- Design eye catching pillar decals, to capture attention of people walking past
- Collaborate with local businesses to create retail-standard window displays and merchandising assistance for clothing and bric-a-brac.
- Re-design and relaunch marketing materials, making them clearer and more appealing:
- Roller Banner
Going forward from our stakeholders event in June, it was clear that there is an appetite for better collaboration and partnership working in the Dunfermline area. In this current climate of decreasing availability of resources, cultures are changing and we are becoming more aware that we need to work smarter, together, to deliver services for our communities.
The Working Group for Partnership Working, Collaboration, Shared Vision and Values met to discuss how we, as a collective, can work better together, using the Hub as a platform. The meeting started with a reflective exercise, taking time to remind ourselves what it is we are trying to acheive, and more importantly, who it is that we really work for.
It’s important to remember that at our cores, we are all trying to achieve the same thing – to develop a fairer, more resilient community. We might achieve this in different ways, but we should celebrate our differences rather than battle against them. From our doorstep surveys, we discovered that the Hub’s frontage doesn’t fully communicate everything that goes on. Even though we have all the main partner’s logos displayed prominently, we found this created more confusion: who works here? What do they do? Will they help me? Or worse, a negative association: I’ve had a bad experience with them, no way would I go in. In our one-to-one interviews with stakeholder, one individual summed it up well
Logos mean diddly-squat to Joe Public
Therefore, its key that we get our collaboration and partnership-working right, from the start. We need to move away from organisations in silos, to building a team of individuals who bring their unique experiences and expertise to the table. Instead of company names and logos, its names of people, and how they can help: here’s Bob and he can give advice on your energy bills…
The rest of the meeting generated great discussion on how we can move forward, and developing an action plan:
- Solutions Board – This board will show successful outcomes for The Hub and collaborative working
- Check-In – This would engage those working out of The Hub in a 5 -10 minute chat each session focusing on how the Hub experience can be improved for those coming in.
- Lunch Box Bulletins – This could take the form of a 10 minute talk or presentation either on a particular issue the speaker is passionate about or providing information such as ‘10 things you need to know about my organisation’. This could be incorporated into monthly partners’ lunches.
- Meet & Greet – an event to provide a wider understanding of what those working from The Hub do.
- Members Guide – Katie has drawn up a draft Users Agreement for The Hub and also a summary of who is using The Hub and when, to help partners to take ownership and responsibility in its running. There was some discussion about the potential for inter-hub referrals ensuring a person centred approach.
- DWP Marketing – There will be slides about the Advice Hub on the screens at the DWP offices.
So we have a lot to work on, and it won’t be achieved overnight. But with a bit of investment, time and resources, we can build something really great!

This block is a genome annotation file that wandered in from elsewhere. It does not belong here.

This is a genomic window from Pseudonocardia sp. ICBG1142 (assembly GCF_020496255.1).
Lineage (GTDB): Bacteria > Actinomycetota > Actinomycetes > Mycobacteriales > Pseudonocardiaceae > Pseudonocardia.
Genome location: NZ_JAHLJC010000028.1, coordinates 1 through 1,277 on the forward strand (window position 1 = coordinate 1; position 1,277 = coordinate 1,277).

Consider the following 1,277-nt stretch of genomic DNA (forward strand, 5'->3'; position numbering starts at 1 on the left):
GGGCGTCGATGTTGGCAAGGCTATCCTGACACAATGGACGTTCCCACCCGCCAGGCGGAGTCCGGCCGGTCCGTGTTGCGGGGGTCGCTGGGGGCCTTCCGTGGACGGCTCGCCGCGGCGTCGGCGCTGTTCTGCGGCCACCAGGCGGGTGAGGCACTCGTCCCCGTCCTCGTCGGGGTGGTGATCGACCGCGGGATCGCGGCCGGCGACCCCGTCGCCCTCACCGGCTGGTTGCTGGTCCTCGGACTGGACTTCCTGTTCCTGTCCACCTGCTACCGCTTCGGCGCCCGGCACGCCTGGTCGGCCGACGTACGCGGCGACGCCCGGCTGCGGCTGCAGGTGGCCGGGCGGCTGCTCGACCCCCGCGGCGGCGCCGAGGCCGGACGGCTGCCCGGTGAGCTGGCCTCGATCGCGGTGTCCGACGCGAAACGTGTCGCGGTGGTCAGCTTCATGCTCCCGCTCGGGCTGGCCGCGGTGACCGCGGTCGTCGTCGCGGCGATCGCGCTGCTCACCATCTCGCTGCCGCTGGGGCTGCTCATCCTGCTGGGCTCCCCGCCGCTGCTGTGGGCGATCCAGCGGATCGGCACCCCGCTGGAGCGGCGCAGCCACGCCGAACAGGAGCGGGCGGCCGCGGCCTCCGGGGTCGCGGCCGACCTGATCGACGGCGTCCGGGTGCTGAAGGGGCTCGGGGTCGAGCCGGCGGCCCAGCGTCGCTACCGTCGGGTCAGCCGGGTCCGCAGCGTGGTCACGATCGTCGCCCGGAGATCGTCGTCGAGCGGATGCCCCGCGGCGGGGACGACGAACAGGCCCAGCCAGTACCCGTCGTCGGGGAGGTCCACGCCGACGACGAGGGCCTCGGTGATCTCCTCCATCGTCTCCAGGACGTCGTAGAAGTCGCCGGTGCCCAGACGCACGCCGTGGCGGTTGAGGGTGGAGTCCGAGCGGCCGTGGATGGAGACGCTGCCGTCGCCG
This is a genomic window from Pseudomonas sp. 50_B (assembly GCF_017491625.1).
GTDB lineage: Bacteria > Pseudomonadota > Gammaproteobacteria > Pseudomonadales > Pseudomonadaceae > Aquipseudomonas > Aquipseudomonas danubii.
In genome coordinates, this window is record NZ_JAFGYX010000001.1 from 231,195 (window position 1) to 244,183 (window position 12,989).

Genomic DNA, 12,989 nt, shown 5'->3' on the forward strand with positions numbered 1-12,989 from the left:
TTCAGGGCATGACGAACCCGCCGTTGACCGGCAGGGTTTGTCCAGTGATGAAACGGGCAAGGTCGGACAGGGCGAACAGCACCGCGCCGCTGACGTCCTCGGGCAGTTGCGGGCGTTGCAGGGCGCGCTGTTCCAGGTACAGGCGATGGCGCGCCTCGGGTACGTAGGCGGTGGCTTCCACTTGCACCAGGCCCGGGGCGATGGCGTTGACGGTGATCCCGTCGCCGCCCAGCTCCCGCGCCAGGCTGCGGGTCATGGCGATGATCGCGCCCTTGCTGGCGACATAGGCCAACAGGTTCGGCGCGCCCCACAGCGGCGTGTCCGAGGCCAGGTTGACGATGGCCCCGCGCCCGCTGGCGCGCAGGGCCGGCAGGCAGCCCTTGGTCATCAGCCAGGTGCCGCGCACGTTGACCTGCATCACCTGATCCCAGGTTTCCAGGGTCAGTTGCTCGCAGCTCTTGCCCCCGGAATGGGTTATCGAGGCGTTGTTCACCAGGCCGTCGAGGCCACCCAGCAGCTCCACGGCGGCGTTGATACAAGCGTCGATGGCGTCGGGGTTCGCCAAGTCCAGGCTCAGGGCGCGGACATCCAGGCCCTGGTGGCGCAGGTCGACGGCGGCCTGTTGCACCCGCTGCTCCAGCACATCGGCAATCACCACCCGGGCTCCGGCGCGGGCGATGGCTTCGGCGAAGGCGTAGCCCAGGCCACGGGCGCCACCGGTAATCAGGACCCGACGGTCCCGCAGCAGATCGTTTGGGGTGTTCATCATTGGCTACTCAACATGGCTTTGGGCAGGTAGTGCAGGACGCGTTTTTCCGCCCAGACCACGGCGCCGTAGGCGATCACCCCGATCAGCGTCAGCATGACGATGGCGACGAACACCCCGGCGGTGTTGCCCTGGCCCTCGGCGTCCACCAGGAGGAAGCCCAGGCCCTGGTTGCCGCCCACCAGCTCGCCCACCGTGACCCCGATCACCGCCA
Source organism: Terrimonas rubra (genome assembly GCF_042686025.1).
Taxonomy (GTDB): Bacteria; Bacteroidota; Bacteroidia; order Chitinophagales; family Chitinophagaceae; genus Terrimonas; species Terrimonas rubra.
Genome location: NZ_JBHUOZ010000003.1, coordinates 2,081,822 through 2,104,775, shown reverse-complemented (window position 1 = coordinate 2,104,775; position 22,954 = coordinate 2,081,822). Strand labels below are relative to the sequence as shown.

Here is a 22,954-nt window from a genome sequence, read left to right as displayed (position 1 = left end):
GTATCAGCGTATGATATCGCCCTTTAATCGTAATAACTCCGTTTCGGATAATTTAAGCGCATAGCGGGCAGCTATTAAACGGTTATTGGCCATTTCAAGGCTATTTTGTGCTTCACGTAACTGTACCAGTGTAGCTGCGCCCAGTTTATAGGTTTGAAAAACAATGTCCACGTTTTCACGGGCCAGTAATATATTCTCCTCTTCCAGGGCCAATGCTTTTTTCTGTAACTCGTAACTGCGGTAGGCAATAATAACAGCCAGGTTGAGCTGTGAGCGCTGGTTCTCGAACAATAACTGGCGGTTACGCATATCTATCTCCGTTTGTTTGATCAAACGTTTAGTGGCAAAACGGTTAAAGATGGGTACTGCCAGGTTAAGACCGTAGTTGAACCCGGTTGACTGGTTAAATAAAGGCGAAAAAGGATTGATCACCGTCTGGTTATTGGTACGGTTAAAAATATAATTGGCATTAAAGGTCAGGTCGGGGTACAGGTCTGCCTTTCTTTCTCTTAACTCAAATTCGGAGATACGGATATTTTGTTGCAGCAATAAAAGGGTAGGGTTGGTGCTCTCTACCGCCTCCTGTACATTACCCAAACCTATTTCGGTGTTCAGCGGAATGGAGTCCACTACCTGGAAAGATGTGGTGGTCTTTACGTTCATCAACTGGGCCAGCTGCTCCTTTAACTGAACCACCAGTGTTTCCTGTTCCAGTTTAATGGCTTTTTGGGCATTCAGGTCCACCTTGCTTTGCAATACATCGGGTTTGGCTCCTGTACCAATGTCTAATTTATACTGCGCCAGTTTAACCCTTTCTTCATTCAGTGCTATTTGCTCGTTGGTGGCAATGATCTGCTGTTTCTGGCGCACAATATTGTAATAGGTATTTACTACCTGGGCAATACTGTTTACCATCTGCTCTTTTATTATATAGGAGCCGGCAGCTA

Community engagement can be a challenge. Putting on events and activities is the easy part, and sometimes we miss the most important part – is the event actually interesting to the people we’re targeting? Getting people involved in the development and delivery of an event/activity has proven to get real and meaningful involvement; citizens feel part of the process. If we get people involved in not only attending events, but involving them with the generation of ideas and giving us direction on what works for them, they are much more likely to come along and be invested in making it a success.
But where to we start? How do we get people involved, if we don’t have ways for them to get involved in the first place? Its a bit like the chicken and the egg – what comes first: the event or the people?
That’s the challenge for this group – how to we get real and meaningful engagement, and create opportunities for people to not only attend, but get involved in the development and delivery?
Consensus in the group was to start off with a few initial events, using the information collated from our market research Doorstep Questionnaire, and the Talking Wall. Taking into account our venue, and what resources are currently available, we determined priority groups, and came up with an action plan:
- Recruit more people for the Working Group, especially individuals who are involved in community capacity building
- Prioritise “easy win” events, things that can be planned, marketed and delivered quickly and easily, such as coffee mornings and common interest groups.
- Use these events to gain feedback to generate ideas for future events, and to recruit citizens to get involved in development and delivery.
- Investigate other community activities, to prevent duplication.
Some of the suggestions from the Talking Wall and Doorstep Questionnaire are likely to unfeasible, but we can work with local partners to see what other options are available. Whilst we can’t do everything, what’s important is that we make sure we communicate clearly what we can and can’t do, and the reasons why. We don’t want to disappoint anyone, but it would be worse not to acknowledge feedback from the community – otherwise, people would eventually get fed up, and not bother contributing any more. That’s where our YouSaidWeDid board comes in – it shows the feedback people have given, and we’ve made sure we’ve addressed each of their suggestions, and what we’ve done. If we can’t do something, we give clear reasons why, and suggest alternatives.
The Working Group will meet again soon, and hopefully, by the start of 2017, we’ll have an Events diary to get folks along!